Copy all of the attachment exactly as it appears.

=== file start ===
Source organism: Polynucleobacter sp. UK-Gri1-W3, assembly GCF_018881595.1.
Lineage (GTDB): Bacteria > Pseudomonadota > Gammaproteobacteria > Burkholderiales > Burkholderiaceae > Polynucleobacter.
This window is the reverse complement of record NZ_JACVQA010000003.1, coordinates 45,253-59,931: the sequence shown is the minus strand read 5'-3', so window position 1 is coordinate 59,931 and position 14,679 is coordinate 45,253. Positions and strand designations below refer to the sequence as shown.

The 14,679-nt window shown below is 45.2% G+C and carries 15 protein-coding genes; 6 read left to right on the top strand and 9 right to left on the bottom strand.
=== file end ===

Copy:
Source organism: Polynucleobacter sp. UK-Gri1-W3, assembly GCF_018881595.1.
Lineage (GTDB): Bacteria > Pseudomonadota > Gammaproteobacteria > Burkholderiales > Burkholderiaceae > Polynucleobacter.
This window is the reverse complement of record NZ_JACVQA010000003.1, coordinates 45,253-59,931: the sequence shown is the minus strand read 5'-3', so window position 1 is coordinate 59,931 and position 14,679 is coordinate 45,253. Positions and strand designations below refer to the sequence as shown.

The 14,679-nt window shown below is 45.2% G+C and carries 15 protein-coding genes; 6 read left to right on the top strand and 9 right to left on the bottom strand.